A few blogs segued into another obvious question: Why exactly is prostitution illegal? My favorite answer to this question came from a guy I knew whose light-induced migraines kept him housebound. The government turned down his disability application, explaining that he could still work as a telemarketer. At that very instant, he says, he changed his mind about legalizing prostitution.

Short Notes
Admiral William Fallon resigned not long after a flattering piece on him in Esquire highlighted his differences with the administration. He was commander of CENTCOM, which oversees both the Iraq and Afghanistan wars. Early speculation saw his resignation as a step towards an attack on Iran, which Fallon opposed. But later speculation focused on Fallon's hope to draw down forces in Iraq below what they were before the Surge.

The Defense Department has completed its study of 600,000 captured documents from the Saddam Hussein regime, and it has found "no direct operational link" between Hussein and al Qaida. Apparently out of sheer petulance, the Pentagon will not post the report on its web site. But it's not classified, and reporters who ask for it can get copies. So you can find the report on the ABC News web site.

A gay-bashing Oklahoma state legislator got caught on tape: "I honestly think it's the biggest threat our nation has, even more than terrorism or Islam, which I think is a big threat." I wonder if she's heard that Obama is a Muslim. But at least he's not gay, as far as I know.

Wes Clark on torture: "Today, in the struggle to finish off the extremists plotting against us, it won't be torture and fear that win the day for America. Far from it. Nations that torture end up despised and defeated. No, to win we'll have to live up to the values we profess, the belief in human rights, equal justice, fair trials, and the rule of law. These ideals are potent weapons. They will give us allies, friends, information, and security—but only if we live them." Meanwhile, William Safire provides a surprisingly frank report on the history of the term waterboarding.

I thought I was going to have to write my own primer on the financial meltdown that claimed the Bear-Stearns investment bank as a casualty today. But Jared Bernstein did it for me. It's gotten to the point where even a solid Wall Street guy like Treasury Secretary Henry Paulson wishes for more regulation. Maybe the best explanation of the financial chaos is still the Bird and Fortune comedy routine I mentioned in December: "... and then it's extraordinary what happens. Somehow this package of dodgy debts stops being a package of dodgy debts and becomes a structured investment vehicle." What could possibly go wrong with that?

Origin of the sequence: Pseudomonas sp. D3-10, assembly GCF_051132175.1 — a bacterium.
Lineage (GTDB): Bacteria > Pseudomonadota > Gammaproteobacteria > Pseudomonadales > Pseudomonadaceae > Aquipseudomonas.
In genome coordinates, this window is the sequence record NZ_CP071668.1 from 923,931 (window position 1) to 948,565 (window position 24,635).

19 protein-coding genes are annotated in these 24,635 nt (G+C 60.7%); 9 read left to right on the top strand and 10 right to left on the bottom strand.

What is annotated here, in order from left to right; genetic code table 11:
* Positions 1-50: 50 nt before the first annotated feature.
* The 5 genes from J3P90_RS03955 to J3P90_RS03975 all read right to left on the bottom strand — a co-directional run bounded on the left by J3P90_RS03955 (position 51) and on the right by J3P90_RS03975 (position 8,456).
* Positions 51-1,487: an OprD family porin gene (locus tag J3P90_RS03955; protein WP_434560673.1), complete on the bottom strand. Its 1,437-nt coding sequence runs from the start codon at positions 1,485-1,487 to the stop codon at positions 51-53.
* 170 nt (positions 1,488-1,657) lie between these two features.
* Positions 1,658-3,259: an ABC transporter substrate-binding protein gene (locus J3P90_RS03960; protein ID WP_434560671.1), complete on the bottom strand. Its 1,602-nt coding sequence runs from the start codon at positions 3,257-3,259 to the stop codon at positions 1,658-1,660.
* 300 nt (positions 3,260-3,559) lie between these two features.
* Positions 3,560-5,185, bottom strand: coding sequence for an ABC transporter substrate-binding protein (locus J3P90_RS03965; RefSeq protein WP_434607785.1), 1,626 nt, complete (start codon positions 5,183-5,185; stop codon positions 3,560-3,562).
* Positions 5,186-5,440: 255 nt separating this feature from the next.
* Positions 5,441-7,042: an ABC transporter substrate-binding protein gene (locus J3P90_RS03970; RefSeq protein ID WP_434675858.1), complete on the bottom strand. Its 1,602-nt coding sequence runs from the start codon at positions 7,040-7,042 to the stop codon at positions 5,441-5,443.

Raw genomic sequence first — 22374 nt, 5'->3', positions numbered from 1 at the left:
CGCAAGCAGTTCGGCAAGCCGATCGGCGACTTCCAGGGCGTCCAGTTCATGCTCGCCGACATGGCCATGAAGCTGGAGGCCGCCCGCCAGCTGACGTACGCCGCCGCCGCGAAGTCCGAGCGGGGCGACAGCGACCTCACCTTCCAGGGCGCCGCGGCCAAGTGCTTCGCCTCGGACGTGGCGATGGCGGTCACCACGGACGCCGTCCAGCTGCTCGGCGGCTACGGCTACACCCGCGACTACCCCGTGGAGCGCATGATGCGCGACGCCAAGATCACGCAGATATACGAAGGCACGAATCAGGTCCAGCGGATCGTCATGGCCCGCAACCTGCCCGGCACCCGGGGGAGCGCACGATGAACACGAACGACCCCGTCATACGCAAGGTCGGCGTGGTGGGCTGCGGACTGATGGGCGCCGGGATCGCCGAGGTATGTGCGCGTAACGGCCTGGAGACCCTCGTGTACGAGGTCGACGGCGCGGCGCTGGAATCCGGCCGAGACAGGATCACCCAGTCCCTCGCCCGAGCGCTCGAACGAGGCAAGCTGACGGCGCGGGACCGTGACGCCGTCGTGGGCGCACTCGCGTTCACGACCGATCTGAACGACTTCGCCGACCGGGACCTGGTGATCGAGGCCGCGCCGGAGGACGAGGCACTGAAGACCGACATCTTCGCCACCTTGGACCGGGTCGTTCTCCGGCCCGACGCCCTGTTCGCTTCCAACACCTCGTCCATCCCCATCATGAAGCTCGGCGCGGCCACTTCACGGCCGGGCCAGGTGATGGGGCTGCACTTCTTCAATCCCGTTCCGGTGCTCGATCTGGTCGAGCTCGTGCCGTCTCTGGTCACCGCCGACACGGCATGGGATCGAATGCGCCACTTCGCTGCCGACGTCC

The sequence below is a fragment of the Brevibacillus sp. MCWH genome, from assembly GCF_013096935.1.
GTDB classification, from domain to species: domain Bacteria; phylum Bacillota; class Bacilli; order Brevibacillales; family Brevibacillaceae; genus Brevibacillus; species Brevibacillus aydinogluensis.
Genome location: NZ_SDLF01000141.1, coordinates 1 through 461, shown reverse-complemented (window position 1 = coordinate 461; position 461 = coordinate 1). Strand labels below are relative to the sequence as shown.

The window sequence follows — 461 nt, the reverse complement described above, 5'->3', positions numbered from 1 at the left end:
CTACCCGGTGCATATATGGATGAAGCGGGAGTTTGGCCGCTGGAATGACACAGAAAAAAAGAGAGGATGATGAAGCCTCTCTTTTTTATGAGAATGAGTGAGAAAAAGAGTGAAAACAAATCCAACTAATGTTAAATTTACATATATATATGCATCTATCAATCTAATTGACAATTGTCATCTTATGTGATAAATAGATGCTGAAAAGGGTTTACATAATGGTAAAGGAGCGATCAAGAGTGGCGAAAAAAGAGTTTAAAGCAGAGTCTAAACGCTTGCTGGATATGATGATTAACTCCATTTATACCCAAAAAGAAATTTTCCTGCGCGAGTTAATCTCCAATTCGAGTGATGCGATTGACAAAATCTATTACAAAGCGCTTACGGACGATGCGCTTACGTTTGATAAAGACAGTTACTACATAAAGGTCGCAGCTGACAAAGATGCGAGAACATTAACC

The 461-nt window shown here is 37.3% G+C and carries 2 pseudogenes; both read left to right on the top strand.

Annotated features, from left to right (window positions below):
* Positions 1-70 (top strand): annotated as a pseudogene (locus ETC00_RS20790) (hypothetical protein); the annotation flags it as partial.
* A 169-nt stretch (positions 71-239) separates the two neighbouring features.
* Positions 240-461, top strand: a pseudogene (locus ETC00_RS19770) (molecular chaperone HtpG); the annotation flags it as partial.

The administration has won its battle to keep undeserving children from getting healthcare. After failing to override two vetoes, Democrats in Congress are giving up their attempt to expand the SCHIP program -- at least until reinforcements arrive in 2009.

This Sift needs some comic video to close on. So:

3 comments:

Anonymous said...

Re: Rev. Wright - Every American has the right to listen to and befriend whomever they choose, even if they sometimes disagree with that person's opinions.

Philocrites said...

Although McCain is listed officially as an Episcopalian, earlier in the primaries he stated that he's a Baptist. He and his wife are apparently members of a Southern Baptist church in Arizona.

Hillary Clinton is a United Methodist, although I can't find a mention of any current congregational affiliations -- but she is also a longtime participant in a conservative Washington prayer group known as The Fellowship.

Doug Muder said...

Thanks to Philocrites for the correction.

Wikipedia lists Bill Clinton as Baptist, matching what I remember from his campaigns. I just assumed Bill and Hillary had the same religion. Bad guess -- I wonder why that never comes up as an issue.

Interestingly, I just checked Gore's Wikipedia entry, and they list him as "Baptist, formerly Southern Baptist". It makes me curious about their listing of Bill Clinton as "Baptist".

I wonder if sources conflict about McCain because he used to be Episcopalian. I wonder if anyone ever asked him why he switched.

Anyway, this is one of those rare cases where my own ignorance proves my point. You can follow politics pretty closely and not know Clinton or McCain's denomination. But we know the name of Obama's minister (or minister emeritus now, I guess) and can quote from his sermons. And he's the unexamined candidate.